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Smart shoppers don't waste money

November 07, 2003|by LYNN F. LITTLE

Sale tags still attached to clothes hanging in the closet, fruit sprouting mold in the refrigerator, and big boxes of cereal taking up space on the counter. Perhaps you, too, have fallen to the temptation of buying sale items just because they're inexpensive. Maybe you've purchased items in bulk at a membership club, thinking it's cheaper that way.

When you find items that have not been used, moldy food, and products that don't fit into storage spaces, it's time to examine your buying habits. Taking advantage of sales is the right thing to do - when you've got the storage space, have planned ahead and are sure it's really a bargain.

Consider the never-worn clothing. You'll never get your money's worth, regardless the price, if the item stays in the closet. Did it coordinate with any of your other clothing? Was it a trendy style that went out of favor within a season? Before buying a piece of clothing, consider its potential to be worn with existing clothes and accessories. Make sure it fits well. Think about how you'll feel wearing it this time next year.

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During the summer, fresh fruits and vegetables are in abundance. It's easy to buy too much because the produce is so appealing and less costly than in nother seasons. However, if you don't use it up before it expires, then you've lost money. Be more realistic in estimating the amount of fresh produce you can use. Plan snacks and menus before shopping. Consider likes and dislikes. Avoid wasting all that nutritious food.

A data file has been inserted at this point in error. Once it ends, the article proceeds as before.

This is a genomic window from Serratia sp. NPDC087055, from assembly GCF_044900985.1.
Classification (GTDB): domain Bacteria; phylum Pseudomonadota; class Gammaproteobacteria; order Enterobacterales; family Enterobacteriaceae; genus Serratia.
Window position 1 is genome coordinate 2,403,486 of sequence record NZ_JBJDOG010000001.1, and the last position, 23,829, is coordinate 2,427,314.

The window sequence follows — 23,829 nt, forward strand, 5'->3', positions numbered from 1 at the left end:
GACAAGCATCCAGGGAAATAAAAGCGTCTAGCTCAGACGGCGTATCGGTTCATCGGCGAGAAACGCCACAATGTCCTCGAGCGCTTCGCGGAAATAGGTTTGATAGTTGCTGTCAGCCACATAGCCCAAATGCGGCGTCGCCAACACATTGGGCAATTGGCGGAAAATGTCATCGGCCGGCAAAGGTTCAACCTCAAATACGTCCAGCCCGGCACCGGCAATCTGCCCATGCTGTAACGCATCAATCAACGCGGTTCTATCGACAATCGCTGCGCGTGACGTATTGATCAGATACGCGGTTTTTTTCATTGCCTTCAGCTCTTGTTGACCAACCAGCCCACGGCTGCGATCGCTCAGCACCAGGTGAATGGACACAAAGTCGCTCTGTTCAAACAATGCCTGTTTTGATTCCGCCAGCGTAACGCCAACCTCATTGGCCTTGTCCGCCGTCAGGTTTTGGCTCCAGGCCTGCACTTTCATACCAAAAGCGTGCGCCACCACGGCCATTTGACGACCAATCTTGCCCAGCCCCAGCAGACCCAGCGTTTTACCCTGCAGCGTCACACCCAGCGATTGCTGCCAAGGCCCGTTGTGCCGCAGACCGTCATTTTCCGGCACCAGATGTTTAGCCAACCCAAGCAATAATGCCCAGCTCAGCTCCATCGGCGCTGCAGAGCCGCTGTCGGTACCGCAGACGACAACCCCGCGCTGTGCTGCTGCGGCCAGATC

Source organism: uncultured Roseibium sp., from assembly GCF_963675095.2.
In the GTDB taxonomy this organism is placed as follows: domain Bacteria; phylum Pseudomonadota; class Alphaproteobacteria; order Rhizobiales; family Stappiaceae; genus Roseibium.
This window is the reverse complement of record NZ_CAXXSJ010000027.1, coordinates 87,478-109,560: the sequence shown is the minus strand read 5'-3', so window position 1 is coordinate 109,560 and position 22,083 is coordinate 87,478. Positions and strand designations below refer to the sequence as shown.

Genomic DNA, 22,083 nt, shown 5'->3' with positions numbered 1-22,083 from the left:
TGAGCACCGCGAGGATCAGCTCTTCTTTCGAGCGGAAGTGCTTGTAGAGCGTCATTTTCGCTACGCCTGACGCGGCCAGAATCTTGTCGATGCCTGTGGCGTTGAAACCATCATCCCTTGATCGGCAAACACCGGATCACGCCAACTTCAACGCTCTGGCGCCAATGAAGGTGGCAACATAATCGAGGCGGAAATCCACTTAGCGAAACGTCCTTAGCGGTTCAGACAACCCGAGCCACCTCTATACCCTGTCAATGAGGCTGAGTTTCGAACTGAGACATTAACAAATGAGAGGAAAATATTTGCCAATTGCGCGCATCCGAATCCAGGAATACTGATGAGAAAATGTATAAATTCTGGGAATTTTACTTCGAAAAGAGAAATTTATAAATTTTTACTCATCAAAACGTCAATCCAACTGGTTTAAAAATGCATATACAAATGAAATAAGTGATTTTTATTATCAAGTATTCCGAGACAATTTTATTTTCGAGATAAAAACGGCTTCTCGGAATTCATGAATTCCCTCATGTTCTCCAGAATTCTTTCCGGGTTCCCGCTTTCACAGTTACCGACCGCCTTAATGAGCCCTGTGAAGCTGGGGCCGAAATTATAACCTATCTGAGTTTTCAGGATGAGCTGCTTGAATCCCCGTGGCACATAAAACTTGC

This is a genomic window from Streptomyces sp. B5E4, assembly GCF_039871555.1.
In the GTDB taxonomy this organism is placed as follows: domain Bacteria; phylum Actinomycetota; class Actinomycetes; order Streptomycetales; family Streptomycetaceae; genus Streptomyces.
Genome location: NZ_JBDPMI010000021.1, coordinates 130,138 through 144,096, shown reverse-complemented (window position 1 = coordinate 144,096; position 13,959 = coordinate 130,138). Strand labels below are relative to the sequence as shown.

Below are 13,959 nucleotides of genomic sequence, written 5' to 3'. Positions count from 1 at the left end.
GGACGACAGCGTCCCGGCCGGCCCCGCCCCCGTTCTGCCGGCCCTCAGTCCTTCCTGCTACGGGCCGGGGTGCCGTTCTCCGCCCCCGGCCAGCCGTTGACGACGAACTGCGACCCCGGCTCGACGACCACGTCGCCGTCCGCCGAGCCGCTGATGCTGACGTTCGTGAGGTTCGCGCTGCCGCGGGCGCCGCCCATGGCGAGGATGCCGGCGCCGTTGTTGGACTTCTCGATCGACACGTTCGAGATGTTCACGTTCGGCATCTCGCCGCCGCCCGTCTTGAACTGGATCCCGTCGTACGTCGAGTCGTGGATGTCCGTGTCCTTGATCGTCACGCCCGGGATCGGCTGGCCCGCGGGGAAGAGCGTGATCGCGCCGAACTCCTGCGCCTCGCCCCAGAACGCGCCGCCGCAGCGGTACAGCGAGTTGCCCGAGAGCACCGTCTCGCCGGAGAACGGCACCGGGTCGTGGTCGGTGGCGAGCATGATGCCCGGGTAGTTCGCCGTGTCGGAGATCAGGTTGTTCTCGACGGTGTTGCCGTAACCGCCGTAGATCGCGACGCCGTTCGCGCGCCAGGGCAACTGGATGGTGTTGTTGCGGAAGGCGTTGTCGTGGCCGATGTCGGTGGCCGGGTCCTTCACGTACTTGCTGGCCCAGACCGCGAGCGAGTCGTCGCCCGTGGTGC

Membership clubs sell big quantities of practically anything you could want - food, shampoo, laundry detergent, diapers. If you're absolutely certain that the price you pay per item, pound or ounce is a savings, then great. If you've got the storage space for the extra items, the price is a true bargain and you have the money, then you're being a smart shopper.

It pays to compare prices no matter where you shop. Dollar stores have become popular. For some items, this is a real savings. For others, it's more than you might pay at other discount stores or supermarkets, especially if the item is on sale. Check for quality and make certain that items fit. Some of these stores do not have dressing rooms. Check the policy on returning items; it may not be allowed. Use unit pricing in comparing prices.

Being a smart shopper not only means getting the best buy for your money. It also means not wasting the money you spend.




Lynn F. Little is a family and consumer sciences educator with Maryland Cooperative Extension in Washington County.

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